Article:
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Ms Rachel Squire (Dunfermline, West): First I must tell the hon. Member for Roxburgh and Berwickshire

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(Mr. Kirkwood) and the hundreds of men and women and their families who are facing redundancy that I am confident that they have the deep sympathy of the people of Dunfermline, where at one time 6,000 people were employed in the textile industry--now, it is only 120. As my hon. Friends will be aware, we have also lost thousands of jobs in other traditional industries in the past few years, and recently our hopes were dashed by Hyundai mothballing its development.

Does my right hon. Friend agree that, in such depressing circumstances, it is vital that all sections of the community work together, and that there is a strong public and private partnership at local and national level to overcome the problems and bring some hope to the community that things can improve?

Mr. Dewar: Of course I recognise that; it is a difficult situation, as I said. It is unusual, because the unemployment rate in the Borders is around or just under 4 per cent., so, superficially, it does not seem to be a particularly hard-hit area, but I recognise that the figures can be misleading. I mention that fact as a corrective against despair for the future.

I accept that all parts of the community must come together. I was, for totally unconnected reasons, in the Borders only a week or two ago, when I had the opportunity--very briefly--to meet some of the local political representatives and the local enterprise company. My Department has been in fairly constant touch with them over the past few worried weeks, and we want to play our part, as I said, and take account not only of a narrow spectrum of Borders opinion, but of the community as a whole.

Mr. Michael Moore (Tweeddale, Ettrick and Lauderdale): I welcome the Secretary of State's acknowledgment of the problems in the Borders, especially as yesterday's hammer blow to the local economy follows a series of grim announcements in the past few months and years. He mentioned an increase in funding for the local enterprise company, but will he acknowledge that that merely reinstated the previous year's cut, which was imposed by the previous Administration? Does he accept that the low unemployment rate is a result of the fact that, when there are so few opportunities for other jobs, people leave--they do not hang around to be unemployed in the Borders?

Does the Secretary of State seriously believe that the Government's economic policy, particularly on the exchange rate--I welcome the fact that the Economic Secretary to the Treasury is in the Chamber--is sustainable? If Government policy does not change, there will be more job losses, not only in the knitwear industry but across Scottish and, indeed, United Kingdom manufacturing.

Mr. Dewar: I understand the hon. Gentleman's points, and I do not want simply to repeat what I have said, but we believe that certainty and stability are extremely important, particularly for those who trade across exchange rates. We also believe that sustainable growth is a major prize, and that low inflation is enormously important not only to industry, but to the community as a whole. We would not follow our economic policy if we did not think it sustainable. I appreciate that, in almost all economic circumstances, there is likely to be a less easy outcome for some--a balance must always be struck.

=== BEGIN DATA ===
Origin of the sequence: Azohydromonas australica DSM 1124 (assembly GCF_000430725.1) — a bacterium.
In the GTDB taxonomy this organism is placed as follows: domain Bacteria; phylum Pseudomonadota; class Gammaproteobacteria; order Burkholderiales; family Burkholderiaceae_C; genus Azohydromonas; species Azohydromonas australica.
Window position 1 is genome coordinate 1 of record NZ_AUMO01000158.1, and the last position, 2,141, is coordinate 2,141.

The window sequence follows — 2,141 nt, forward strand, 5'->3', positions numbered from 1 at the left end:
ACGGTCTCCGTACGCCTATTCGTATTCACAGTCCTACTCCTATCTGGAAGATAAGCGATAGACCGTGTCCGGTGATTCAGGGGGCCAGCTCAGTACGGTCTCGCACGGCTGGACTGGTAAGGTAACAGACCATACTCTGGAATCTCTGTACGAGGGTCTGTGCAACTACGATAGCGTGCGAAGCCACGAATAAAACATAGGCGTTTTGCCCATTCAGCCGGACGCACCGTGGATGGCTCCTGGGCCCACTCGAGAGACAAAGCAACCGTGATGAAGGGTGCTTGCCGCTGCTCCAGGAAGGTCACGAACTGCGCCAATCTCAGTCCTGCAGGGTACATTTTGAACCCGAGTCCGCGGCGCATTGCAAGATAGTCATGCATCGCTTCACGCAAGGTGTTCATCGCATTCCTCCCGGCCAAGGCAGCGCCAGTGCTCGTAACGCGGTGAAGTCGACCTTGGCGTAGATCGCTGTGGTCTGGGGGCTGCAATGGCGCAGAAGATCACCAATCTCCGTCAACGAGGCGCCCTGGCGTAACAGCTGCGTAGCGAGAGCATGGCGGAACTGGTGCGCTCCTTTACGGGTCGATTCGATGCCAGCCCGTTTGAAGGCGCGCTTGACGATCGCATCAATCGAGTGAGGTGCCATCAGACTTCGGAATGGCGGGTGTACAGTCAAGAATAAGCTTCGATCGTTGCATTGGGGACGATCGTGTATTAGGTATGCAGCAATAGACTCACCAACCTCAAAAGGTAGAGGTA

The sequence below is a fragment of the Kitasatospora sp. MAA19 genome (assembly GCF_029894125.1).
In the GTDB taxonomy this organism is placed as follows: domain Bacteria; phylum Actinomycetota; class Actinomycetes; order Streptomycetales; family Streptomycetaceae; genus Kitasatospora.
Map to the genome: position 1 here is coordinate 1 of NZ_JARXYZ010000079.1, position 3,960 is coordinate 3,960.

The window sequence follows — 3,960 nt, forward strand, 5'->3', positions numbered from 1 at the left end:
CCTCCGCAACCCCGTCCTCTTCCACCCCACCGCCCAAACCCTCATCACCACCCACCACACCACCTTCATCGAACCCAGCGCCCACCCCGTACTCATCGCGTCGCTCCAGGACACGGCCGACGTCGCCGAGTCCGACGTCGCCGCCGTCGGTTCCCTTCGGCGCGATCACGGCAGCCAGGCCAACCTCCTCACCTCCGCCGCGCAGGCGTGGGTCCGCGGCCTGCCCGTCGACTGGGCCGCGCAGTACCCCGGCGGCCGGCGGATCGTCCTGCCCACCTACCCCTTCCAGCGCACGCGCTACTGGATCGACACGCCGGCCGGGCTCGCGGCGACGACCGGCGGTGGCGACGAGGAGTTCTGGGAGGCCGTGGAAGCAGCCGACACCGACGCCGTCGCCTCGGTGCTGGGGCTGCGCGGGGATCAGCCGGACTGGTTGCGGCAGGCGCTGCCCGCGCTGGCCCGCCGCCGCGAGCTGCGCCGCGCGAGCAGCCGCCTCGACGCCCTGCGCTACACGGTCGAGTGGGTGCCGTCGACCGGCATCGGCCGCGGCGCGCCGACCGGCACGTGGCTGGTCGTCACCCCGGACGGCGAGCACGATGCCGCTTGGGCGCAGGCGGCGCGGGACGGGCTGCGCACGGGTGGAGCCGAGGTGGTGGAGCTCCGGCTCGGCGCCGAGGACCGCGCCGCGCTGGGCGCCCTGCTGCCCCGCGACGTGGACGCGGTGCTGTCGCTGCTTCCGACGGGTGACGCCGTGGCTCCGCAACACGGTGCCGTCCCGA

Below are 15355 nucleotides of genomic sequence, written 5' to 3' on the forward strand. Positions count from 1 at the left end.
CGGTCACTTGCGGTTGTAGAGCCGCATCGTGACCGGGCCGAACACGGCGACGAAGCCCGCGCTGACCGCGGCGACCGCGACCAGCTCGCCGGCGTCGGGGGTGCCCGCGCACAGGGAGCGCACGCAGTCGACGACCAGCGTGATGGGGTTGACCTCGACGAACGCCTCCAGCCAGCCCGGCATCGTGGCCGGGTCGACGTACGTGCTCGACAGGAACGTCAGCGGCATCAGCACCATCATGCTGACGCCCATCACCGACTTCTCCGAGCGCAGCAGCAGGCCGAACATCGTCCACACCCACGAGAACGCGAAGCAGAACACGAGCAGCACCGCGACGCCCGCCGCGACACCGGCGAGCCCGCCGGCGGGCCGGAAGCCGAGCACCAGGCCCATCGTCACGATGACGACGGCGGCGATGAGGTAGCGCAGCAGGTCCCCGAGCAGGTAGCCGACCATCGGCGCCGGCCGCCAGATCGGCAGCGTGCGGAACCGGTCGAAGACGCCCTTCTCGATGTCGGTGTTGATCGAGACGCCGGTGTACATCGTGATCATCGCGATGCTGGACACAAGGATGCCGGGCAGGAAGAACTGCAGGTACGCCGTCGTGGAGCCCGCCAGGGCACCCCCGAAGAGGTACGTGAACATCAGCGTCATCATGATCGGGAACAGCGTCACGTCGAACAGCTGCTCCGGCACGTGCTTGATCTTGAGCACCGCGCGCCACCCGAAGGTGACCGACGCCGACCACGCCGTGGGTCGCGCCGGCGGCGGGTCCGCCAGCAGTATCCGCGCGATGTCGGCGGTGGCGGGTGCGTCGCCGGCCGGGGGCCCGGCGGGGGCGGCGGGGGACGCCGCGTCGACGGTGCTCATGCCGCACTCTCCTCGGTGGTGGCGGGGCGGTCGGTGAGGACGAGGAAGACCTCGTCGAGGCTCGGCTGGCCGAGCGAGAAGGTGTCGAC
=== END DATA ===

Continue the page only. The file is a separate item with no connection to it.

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The £8.2 million given to Scottish Borders Enterprise is not, in per capita terms--I accept that that is only one measurement--out of line with moneys given in the rest of Scotland; indeed, it is probably above average. As I mentioned, we tried--modestly--with the additional £500,000 to recognise some of the problems that had arisen in Hawick. We are not inflexible, but obviously our budget is not unlimited--we must be certain that we are responding to practical aims, and solutions to what we accept are general problems. If such practical solutions and ways forward are charted in the discussions that I know will take place, we shall certainly do what we can to respond to them.

Mr. John Home Robertson (East Lothian): The news is indeed desperate for the Scottish Borders and all surrounding areas. Will my right hon. Friend do everything to ensure that Dawson's and public agencies take all possible steps to look after the people who are facing redundancy, and their communities? Will he take this opportunity to comment on the conspicuous failure of the industry to develop, let alone maintain, the market for high-quality knitwear products? Will he urge all agencies to concentrate on whatever scope there is for developing the potential of the high-quality, high-skill sector of the Scottish textile industry?